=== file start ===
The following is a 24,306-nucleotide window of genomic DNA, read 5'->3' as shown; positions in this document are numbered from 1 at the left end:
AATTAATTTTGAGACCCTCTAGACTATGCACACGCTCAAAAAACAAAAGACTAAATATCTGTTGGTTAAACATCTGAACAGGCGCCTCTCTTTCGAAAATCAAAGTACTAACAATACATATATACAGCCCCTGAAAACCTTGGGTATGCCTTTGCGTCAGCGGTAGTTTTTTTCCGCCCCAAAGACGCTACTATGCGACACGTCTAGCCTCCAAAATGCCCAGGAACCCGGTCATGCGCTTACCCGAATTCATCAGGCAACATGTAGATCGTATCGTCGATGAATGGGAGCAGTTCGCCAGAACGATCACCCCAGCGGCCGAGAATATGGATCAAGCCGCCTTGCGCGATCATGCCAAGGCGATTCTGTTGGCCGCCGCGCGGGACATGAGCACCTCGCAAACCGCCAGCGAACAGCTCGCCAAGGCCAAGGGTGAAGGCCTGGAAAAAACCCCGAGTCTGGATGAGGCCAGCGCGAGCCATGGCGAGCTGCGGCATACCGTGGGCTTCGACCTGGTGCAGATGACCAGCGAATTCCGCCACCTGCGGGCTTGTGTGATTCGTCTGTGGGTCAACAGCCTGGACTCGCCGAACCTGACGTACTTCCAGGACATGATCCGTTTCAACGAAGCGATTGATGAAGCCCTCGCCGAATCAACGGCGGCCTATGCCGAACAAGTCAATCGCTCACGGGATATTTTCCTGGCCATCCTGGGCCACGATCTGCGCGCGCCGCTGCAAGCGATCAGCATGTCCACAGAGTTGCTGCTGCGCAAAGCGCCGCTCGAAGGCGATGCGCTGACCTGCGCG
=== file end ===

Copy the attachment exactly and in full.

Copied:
The following is a 24,306-nucleotide window of genomic DNA, read 5'->3' as shown; positions in this document are numbered from 1 at the left end:
AATTAATTTTGAGACCCTCTAGACTATGCACACGCTCAAAAAACAAAAGACTAAATATCTGTTGGTTAAACATCTGAACAGGCGCCTCTCTTTCGAAAATCAAAGTACTAACAATACATATATACAGCCCCTGAAAACCTTGGGTATGCCTTTGCGTCAGCGGTAGTTTTTTTCCGCCCCAAAGACGCTACTATGCGACACGTCTAGCCTCCAAAATGCCCAGGAACCCGGTCATGCGCTTACCCGAATTCATCAGGCAACATGTAGATCGTATCGTCGATGAATGGGAGCAGTTCGCCAGAACGATCACCCCAGCGGCCGAGAATATGGATCAAGCCGCCTTGCGCGATCATGCCAAGGCGATTCTGTTGGCCGCCGCGCGGGACATGAGCACCTCGCAAACCGCCAGCGAACAGCTCGCCAAGGCCAAGGGTGAAGGCCTGGAAAAAACCCCGAGTCTGGATGAGGCCAGCGCGAGCCATGGCGAGCTGCGGCATACCGTGGGCTTCGACCTGGTGCAGATGACCAGCGAATTCCGCCACCTGCGGGCTTGTGTGATTCGTCTGTGGGTCAACAGCCTGGACTCGCCGAACCTGACGTACTTCCAGGACATGATCCGTTTCAACGAAGCGATTGATGAAGCCCTCGCCGAATCAACGGCGGCCTATGCCGAACAAGTCAATCGCTCACGGGATATTTTCCTGGCCATCCTGGGCCACGATCTGCGCGCGCCGCTGCAAGCGATCAGCATGTCCACAGAGTTGCTGCTGCGCAAAGCGCCGCTCGAAGGCGATGCGCTGACCTGCGCG